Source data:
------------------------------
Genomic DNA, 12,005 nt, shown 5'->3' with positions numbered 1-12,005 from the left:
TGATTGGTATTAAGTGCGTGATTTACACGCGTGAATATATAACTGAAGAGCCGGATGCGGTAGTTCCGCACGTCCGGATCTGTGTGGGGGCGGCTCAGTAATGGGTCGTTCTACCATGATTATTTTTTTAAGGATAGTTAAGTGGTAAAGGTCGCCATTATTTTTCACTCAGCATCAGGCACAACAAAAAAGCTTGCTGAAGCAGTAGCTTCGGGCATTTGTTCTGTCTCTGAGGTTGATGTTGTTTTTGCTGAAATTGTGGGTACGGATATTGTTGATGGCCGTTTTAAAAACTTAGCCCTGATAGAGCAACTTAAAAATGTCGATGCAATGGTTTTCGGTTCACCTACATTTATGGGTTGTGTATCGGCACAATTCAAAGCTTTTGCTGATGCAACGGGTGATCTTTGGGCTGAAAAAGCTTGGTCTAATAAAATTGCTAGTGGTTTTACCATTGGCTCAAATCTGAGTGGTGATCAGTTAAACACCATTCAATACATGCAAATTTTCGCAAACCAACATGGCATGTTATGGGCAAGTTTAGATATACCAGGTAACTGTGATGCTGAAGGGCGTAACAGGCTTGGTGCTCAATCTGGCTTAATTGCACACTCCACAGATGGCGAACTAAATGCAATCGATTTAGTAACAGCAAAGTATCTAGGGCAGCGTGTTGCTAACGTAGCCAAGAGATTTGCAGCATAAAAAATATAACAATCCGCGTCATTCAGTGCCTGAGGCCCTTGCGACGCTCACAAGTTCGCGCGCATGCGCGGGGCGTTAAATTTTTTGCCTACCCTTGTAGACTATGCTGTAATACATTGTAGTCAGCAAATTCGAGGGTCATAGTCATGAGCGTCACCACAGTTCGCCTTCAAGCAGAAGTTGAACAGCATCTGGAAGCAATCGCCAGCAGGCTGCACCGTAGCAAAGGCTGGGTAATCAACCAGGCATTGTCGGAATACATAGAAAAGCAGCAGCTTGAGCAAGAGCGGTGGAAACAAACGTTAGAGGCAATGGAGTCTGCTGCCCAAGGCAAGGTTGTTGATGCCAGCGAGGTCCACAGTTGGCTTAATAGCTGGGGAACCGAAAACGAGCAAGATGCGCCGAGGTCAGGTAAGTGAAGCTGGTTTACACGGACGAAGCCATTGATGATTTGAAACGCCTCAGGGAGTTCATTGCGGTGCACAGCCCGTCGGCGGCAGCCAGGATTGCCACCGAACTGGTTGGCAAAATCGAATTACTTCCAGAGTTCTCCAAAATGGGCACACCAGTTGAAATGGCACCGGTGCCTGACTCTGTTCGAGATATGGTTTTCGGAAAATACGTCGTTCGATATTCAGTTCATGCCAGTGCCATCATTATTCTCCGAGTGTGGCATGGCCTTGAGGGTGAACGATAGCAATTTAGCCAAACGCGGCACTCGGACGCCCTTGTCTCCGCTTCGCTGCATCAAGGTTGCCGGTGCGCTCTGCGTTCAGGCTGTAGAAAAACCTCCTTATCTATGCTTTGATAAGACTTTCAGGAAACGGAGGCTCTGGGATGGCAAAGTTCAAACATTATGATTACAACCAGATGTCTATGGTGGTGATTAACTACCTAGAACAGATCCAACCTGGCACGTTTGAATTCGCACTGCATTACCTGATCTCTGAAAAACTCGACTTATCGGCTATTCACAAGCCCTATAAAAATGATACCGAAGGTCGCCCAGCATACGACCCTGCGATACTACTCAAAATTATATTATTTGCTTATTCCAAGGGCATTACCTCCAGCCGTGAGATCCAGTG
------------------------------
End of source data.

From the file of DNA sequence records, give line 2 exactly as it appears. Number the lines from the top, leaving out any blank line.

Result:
TGATTGGTATTAAGTGCGTGATTTACACGCGTGAATATATAACTGAAGAGCCGGATGCGGTAGTTCCGCACGTCCGGATCTGTGTGGGGGCGGCTCAGTAATGGGTCGTTCTACCATGATTATTTTTTTAAGGATAGTTAAGTGGTAAAGGTCGCCATTATTTTTCACTCAGCATCAGGCACAACAAAAAAGCTTGCTGAAGCAGTAGCTTCGGGCATTTGTTCTGTCTCTGAGGTTGATGTTGTTTTTGCTGAAATTGTGGGTACGGATATTGTTGATGGCCGTTTTAAAAACTTAGCCCTGATAGAGCAACTTAAAAATGTCGATGCAATGGTTTTCGGTTCACCTACATTTATGGGTTGTGTATCGGCACAATTCAAAGCTTTTGCTGATGCAACGGGTGATCTTTGGGCTGAAAAAGCTTGGTCTAATAAAATTGCTAGTGGTTTTACCATTGGCTCAAATCTGAGTGGTGATCAGTTAAACACCATTCAATACATGCAAATTTTCGCAAACCAACATGGCATGTTATGGGCAAGTTTAGATATACCAGGTAACTGTGATGCTGAAGGGCGTAACAGGCTTGGTGCTCAATCTGGCTTAATTGCACACTCCACAGATGGCGAACTAAATGCAATCGATTTAGTAACAGCAAAGTATCTAGGGCAGCGTGTTGCTAACGTAGCCAAGAGATTTGCAGCATAAAAAATATAACAATCCGCGTCATTCAGTGCCTGAGGCCCTTGCGACGCTCACAAGTTCGCGCGCATGCGCGGGGCGTTAAATTTTTTGCCTACCCTTGTAGACTATGCTGTAATACATTGTAGTCAGCAAATTCGAGGGTCATAGTCATGAGCGTCACCACAGTTCGCCTTCAAGCAGAAGTTGAACAGCATCTGGAAGCAATCGCCAGCAGGCTGCACCGTAGCAAAGGCTGGGTAATCAACCAGGCATTGTCGGAATACATAGAAAAGCAGCAGCTTGAGCAAGAGCGGTGGAAACAAACGTTAGAGGCAATGGAGTCTGCTGCCCAAGGCAAGGTTGTTGATGCCAGCGAGGTCCACAGTTGGCTTAATAGCTGGGGAACCGAAAACGAGCAAGATGCGCCGAGGTCAGGTAAGTGAAGCTGGTTTACACGGACGAAGCCATTGATGATTTGAAACGCCTCAGGGAGTTCATTGCGGTGCACAGCCCGTCGGCGGCAGCCAGGATTGCCACCGAACTGGTTGGCAAAATCGAATTACTTCCAGAGTTCTCCAAAATGGGCACACCAGTTGAAATGGCACCGGTGCCTGACTCTGTTCGAGATATGGTTTTCGGAAAATACGTCGTTCGATATTCAGTTCATGCCAGTGCCATCATTATTCTCCGAGTGTGGCATGGCCTTGAGGGTGAACGATAGCAATTTAGCCAAACGCGGCACTCGGACGCCCTTGTCTCCGCTTCGCTGCATCAAGGTTGCCGGTGCGCTCTGCGTTCAGGCTGTAGAAAAACCTCCTTATCTATGCTTTGATAAGACTTTCAGGAAACGGAGGCTCTGGGATGGCAAAGTTCAAACATTATGATTACAACCAGATGTCTATGGTGGTGATTAACTACCTAGAACAGATCCAACCTGGCACGTTTGAATTCGCACTGCATTACCTGATCTCTGAAAAACTCGACTTATCGGCTATTCACAAGCCCTATAAAAATGATACCGAAGGTCGCCCAGCATACGACCCTGCGATACTACTCAAAATTATATTATTTGCTTATTCCAAGGGCATTACCTCCAGCCGTGAGATCCAGTG